You're using the wrong equations. I.e. you're using the time dilation formula for a clock accelerating relative to an inertial frame when in fact you want the expression for a non-accelerating clock in a non-inertial frame. In that case you have to use general relativity.Hi I'm working on how to resolve the twin paradox in special relativity for my 4th-year dissertation. I've found several different equations which supposedly allow for the calculation of the time experienced by each twin at set distance intervals from Earth, but they don't seem to work during the decelerations.
The travelling twin's flight consists of 4 stages; acceleration towards a distant planet for 3 lightyears, deceleration towards the planet for 3 lightyears, acceleration back to Earth for 3 lightyears, and finally, decelerating towards Earth for 3 lightyears. The absolute acceleration experienced by the travelling twin is 1 ly/yr^2 (approximately 1g).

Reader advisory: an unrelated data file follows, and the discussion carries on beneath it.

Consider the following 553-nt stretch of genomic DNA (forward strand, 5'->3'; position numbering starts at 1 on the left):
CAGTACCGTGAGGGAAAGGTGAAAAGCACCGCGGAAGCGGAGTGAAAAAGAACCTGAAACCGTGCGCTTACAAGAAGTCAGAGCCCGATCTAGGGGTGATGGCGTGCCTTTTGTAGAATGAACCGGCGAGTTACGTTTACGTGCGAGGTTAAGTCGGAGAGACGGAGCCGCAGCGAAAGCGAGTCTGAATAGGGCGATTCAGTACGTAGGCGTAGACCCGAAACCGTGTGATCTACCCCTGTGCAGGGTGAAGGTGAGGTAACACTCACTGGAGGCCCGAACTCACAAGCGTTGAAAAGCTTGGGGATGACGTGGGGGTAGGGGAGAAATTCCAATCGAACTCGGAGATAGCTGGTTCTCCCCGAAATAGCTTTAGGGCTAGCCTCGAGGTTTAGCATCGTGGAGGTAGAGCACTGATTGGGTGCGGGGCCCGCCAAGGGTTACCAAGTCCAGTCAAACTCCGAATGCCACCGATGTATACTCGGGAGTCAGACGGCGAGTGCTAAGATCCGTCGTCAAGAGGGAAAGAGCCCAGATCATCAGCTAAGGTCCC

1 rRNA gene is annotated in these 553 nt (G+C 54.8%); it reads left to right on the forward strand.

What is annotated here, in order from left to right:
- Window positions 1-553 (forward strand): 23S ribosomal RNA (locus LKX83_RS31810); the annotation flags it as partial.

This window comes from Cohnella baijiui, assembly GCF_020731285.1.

The equations are as follows;
t = (c/a) sinh(aT/c) = sqrt[(d/c)2 + 2d/a] (time experienced by stationary twin),
d = (c2/a) [cosh(aT/c) − 1] = (c2/a) (sqrt[1 + (at/c)2] − 1) (distance travelled),
v = c tanh(aT/c) = at / sqrt[1 + (at/c)2] (velocity),
T = (c/a) asinh(at/c) = (c/a) acosh[ad/c2 + 1] (time experienced by travelling twin),
γ = cosh(aT/c) = sqrt[1 + (at/c)2] = ad/c2 + 1 (Lorentz factor).
Specifically, I'm interested in the 't' and 'T' equations. They seem to work fine for the 1st phase (acceleration towards the distant planet), but break during the 2nd phase (deceleration towards the distant planet).
I'm unsure as to whether I should plug in distance travelled or displacement from Earth for 'd', and when 'a' becomes negative (during stages 2 and 3), the acosh functions don't seem to work. Does anyone have any ideas? Any help would be appreciated!